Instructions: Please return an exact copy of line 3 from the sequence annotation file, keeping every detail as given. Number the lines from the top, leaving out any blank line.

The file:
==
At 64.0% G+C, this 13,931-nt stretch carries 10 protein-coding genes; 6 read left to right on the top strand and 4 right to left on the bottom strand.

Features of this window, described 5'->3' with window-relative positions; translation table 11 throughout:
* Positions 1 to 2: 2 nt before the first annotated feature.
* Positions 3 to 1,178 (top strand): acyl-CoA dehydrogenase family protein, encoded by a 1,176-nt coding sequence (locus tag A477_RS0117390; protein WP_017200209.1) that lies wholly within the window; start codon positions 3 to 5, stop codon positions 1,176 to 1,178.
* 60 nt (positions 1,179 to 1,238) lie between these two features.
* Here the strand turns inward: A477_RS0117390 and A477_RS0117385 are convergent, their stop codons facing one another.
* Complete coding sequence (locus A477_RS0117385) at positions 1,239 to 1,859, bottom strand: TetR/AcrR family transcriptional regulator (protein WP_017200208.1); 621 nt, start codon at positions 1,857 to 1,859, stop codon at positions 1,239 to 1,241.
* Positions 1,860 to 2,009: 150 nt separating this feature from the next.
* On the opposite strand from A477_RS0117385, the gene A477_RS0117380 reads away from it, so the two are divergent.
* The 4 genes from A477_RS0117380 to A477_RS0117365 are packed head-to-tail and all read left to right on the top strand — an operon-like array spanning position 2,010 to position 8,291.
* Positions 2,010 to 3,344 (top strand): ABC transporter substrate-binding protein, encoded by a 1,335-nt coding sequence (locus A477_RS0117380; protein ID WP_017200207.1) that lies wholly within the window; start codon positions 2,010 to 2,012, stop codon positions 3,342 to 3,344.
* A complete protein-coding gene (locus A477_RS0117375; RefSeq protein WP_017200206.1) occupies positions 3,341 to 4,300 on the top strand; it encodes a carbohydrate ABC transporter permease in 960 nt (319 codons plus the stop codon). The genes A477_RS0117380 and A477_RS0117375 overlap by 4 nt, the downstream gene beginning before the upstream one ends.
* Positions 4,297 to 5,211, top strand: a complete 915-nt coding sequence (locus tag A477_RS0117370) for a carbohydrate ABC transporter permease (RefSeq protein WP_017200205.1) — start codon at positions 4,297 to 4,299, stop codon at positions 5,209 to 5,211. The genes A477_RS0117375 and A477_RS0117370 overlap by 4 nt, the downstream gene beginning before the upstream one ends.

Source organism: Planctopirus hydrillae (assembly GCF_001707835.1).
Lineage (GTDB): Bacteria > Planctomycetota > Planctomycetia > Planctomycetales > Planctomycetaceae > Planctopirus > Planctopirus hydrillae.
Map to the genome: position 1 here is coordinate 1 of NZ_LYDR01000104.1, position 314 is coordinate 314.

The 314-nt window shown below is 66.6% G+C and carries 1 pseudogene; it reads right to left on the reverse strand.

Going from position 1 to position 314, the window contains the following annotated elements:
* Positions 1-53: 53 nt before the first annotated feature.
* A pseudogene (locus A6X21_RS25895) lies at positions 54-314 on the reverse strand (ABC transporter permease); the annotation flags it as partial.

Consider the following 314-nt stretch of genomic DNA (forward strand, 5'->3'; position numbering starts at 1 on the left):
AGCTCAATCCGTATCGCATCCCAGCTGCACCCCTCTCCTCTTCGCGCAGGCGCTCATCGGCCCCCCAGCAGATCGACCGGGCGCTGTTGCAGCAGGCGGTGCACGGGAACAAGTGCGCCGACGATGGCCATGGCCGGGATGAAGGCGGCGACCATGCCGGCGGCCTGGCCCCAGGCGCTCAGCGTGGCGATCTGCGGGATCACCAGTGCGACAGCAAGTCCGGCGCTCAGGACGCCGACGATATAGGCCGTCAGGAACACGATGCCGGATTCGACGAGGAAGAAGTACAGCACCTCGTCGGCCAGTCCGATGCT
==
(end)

* Positions 1 to 2: 2 nt before the first annotated feature.